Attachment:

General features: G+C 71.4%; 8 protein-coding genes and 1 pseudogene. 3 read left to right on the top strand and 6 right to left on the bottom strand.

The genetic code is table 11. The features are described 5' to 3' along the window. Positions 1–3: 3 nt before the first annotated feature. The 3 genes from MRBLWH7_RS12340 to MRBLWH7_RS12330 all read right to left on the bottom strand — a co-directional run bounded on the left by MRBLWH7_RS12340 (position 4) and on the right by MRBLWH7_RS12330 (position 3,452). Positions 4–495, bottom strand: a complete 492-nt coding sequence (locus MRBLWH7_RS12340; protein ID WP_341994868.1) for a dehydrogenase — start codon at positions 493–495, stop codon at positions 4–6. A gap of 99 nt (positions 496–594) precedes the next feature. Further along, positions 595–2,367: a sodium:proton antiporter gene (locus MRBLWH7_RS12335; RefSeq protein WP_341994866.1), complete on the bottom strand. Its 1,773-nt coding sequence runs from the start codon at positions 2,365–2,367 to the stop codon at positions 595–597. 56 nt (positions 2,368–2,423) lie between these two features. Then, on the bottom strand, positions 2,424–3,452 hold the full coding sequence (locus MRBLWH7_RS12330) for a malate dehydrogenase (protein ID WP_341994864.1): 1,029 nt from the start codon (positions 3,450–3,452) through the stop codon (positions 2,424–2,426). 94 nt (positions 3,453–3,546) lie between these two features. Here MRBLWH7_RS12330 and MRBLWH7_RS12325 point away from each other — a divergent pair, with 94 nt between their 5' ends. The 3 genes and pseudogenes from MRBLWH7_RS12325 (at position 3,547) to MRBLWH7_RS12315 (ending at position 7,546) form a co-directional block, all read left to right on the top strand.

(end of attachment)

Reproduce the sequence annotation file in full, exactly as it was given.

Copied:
General features: G+C 71.4%; 8 protein-coding genes and 1 pseudogene. 3 read left to right on the top strand and 6 right to left on the bottom strand.

The genetic code is table 11. The features are described 5' to 3' along the window. Positions 1–3: 3 nt before the first annotated feature. The 3 genes from MRBLWH7_RS12340 to MRBLWH7_RS12330 all read right to left on the bottom strand — a co-directional run bounded on the left by MRBLWH7_RS12340 (position 4) and on the right by MRBLWH7_RS12330 (position 3,452). Positions 4–495, bottom strand: a complete 492-nt coding sequence (locus MRBLWH7_RS12340; protein ID WP_341994868.1) for a dehydrogenase — start codon at positions 493–495, stop codon at positions 4–6. A gap of 99 nt (positions 496–594) precedes the next feature. Further along, positions 595–2,367: a sodium:proton antiporter gene (locus MRBLWH7_RS12335; RefSeq protein WP_341994866.1), complete on the bottom strand. Its 1,773-nt coding sequence runs from the start codon at positions 2,365–2,367 to the stop codon at positions 595–597. 56 nt (positions 2,368–2,423) lie between these two features. Then, on the bottom strand, positions 2,424–3,452 hold the full coding sequence (locus MRBLWH7_RS12330) for a malate dehydrogenase (protein ID WP_341994864.1): 1,029 nt from the start codon (positions 3,450–3,452) through the stop codon (positions 2,424–2,426). 94 nt (positions 3,453–3,546) lie between these two features. Here MRBLWH7_RS12330 and MRBLWH7_RS12325 point away from each other — a divergent pair, with 94 nt between their 5' ends. The 3 genes and pseudogenes from MRBLWH7_RS12325 (at position 3,547) to MRBLWH7_RS12315 (ending at position 7,546) form a co-directional block, all read left to right on the top strand.